Heirs is a fairly new K-drama (fall 2013) starring Lee Min-ho, an incredibly cute and popular actor who also starred in City Hunter and a popular one I couldn’t get into, Boys Over Flowers. Lee Min-ho was good in this drama about high school puppy love among the rich and famous, actually rich boy and poor girl. The girl was a little bit annoying with all the pouting and enduring sadness. The girl’s mom was mute, and I enjoyed her character. The actress who played the mom was excellent. The rich dads in this drama are all horrible, and the rich moms aren’t much better. And yet the children try really hard to respect and obey their villainous parents. It’s a Korean thing, and I’m not sure it’s a bad Korean thing since most parents aren’t nearly as autocratic and manipulative and unreasonable as the parents in Heirs. At least, parents in the USA aren’t that bad, and I hope they aren’t in Korea either. I liked Heirs, and I agree with what The Headmistress says about the relationship between the brothers. However, the American in me really wanted both brothers to walk away from their dictator daddy and start their own company. They nearly did, but all is forgiven in the end.

I tried to watch You Who Came from the Stars—three different times—on the strength of recommendations from lots of K-drama fans, but I just couldn’t get interested in the same way that I fell into most of the above. I must have missed something that everyone else loved, but I don’t know what it was. I watched several, actually many, episodes, but the magic just wasn’t there for me.

Th K-dramas I’m going to try next: IRIS 2, God’s Quiz, It’s Okay That’s Love, Marriage Not Dating, Scent of a Woman, What’s Up?, Shut Up Flower Boy Band, When a Man Loves, and Pasta. Most of these suggestions I got from this post at The Common Room.

Arcady’s Goal by Eugene Yelchin

Alexander Solzhenitsyn wrote the essay “Live Not By Lies” in 1974, just before he was arrested by the Soviet police and exiled from his country. My Saturday Review friend Glynn led me to the essay in a review he wrote.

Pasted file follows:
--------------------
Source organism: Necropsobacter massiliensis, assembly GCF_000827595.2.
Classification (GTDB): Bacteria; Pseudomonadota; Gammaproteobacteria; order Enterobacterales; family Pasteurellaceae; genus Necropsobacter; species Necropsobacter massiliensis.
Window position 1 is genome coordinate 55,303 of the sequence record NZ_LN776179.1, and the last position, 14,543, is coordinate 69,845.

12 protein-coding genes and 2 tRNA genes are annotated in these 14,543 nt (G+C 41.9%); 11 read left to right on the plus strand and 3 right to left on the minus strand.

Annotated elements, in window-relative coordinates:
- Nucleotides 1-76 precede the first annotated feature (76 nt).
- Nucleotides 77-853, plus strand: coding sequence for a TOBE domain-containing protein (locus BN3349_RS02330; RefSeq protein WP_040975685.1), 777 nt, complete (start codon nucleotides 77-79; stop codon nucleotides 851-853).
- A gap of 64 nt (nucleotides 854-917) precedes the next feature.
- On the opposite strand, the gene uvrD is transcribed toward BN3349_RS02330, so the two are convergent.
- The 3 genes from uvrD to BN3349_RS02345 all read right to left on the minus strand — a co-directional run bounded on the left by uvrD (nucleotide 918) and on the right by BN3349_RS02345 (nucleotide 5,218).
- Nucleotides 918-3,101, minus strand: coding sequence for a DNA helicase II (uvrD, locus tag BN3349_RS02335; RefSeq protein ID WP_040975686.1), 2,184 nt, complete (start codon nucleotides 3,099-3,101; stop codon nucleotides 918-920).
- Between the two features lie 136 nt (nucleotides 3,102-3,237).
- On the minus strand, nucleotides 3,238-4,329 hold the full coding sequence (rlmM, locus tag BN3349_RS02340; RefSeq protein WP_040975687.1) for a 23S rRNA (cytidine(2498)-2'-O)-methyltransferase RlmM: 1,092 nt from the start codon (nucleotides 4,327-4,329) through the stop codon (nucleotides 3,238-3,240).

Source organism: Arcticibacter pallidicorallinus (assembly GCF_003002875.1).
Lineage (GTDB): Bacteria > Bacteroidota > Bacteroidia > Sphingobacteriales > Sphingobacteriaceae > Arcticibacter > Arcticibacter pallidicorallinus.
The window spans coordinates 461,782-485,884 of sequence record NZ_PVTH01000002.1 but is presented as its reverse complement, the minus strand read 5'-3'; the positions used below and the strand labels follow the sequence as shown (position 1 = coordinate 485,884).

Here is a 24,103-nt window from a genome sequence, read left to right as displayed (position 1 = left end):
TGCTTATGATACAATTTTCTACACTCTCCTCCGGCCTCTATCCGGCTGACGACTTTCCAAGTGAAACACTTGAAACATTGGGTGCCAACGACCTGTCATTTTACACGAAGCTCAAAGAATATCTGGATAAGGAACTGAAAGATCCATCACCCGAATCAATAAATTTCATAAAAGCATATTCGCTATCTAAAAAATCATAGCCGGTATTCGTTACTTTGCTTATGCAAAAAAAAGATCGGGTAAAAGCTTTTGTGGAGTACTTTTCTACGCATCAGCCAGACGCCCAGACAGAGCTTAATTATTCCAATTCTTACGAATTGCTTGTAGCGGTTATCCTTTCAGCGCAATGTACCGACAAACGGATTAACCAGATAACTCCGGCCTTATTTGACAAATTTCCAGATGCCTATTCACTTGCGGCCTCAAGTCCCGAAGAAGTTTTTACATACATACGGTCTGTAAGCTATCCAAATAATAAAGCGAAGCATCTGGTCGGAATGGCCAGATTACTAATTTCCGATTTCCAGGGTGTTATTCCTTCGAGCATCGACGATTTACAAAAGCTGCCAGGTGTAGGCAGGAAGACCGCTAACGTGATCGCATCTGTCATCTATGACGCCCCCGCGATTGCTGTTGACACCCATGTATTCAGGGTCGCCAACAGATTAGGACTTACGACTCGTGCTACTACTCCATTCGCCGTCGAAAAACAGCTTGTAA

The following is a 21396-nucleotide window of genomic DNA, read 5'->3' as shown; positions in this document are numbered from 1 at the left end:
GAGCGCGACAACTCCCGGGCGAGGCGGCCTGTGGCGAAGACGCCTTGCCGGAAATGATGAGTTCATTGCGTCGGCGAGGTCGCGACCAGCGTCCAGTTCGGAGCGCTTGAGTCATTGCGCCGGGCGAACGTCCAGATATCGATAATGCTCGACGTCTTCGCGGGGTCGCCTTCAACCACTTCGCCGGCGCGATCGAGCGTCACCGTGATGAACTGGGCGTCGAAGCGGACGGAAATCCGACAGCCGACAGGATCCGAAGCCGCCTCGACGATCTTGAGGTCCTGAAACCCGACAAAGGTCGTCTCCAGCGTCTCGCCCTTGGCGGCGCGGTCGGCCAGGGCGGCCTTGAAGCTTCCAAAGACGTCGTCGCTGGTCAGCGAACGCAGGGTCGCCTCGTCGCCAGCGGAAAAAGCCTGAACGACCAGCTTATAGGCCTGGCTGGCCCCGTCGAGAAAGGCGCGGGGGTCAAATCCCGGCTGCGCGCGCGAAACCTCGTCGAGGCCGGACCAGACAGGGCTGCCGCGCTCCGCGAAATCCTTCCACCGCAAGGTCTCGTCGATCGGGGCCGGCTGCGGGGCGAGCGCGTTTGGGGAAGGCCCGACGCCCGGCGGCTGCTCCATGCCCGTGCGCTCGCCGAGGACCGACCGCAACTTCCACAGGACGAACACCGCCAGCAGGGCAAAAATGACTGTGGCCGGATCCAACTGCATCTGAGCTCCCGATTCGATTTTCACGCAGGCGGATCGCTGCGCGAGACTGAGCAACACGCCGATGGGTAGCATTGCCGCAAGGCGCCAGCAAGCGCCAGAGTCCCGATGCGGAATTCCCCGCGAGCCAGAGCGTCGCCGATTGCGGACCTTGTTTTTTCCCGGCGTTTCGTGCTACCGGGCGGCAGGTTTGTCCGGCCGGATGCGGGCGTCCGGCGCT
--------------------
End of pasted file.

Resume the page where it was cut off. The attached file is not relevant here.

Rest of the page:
Arcady’s Goal is the story of a boy in Stalinist Russia who has been raised on lies. Arcady lives in an orphanage. The director of the orphanage lies about how the boys are treated and skims the provisions from the government, meant for the orphans, to feather his own nest. The inspectors of orphanages go along with the lies. Everyone is complicit, even the boys themselves, who show off their soccer skills to earn a bit of favored treatment. When Ivan Ivanych comes to the orphanage, disguised as an inspector, but really a bereft father looking for an orphan to adopt, Arcady makes an impression. But can Arcady and Ivan break through all the lies, the ones they have been told by the government, the ones they have told to survive, and even the lies they have told themselves, to make a real family built on trust?

Born and educated in Russia, author Eugene Yeltsin left the former Soviet Union when he was twenty-seven years old. His other children’s novel set in Communist Soviet Union, Breaking Stalin’s Nose, won a Newbery Honor. His writing style in this book is stark and unadorned, like the subject. The descriptions, like the illustrations, are gray and without much hope, although Arcady’s courage and tenacity shine through even in the soccer games he plays so well. And yet the book has an almost implausible happy ending as Arcady and his adoptive father do manage to form a connection.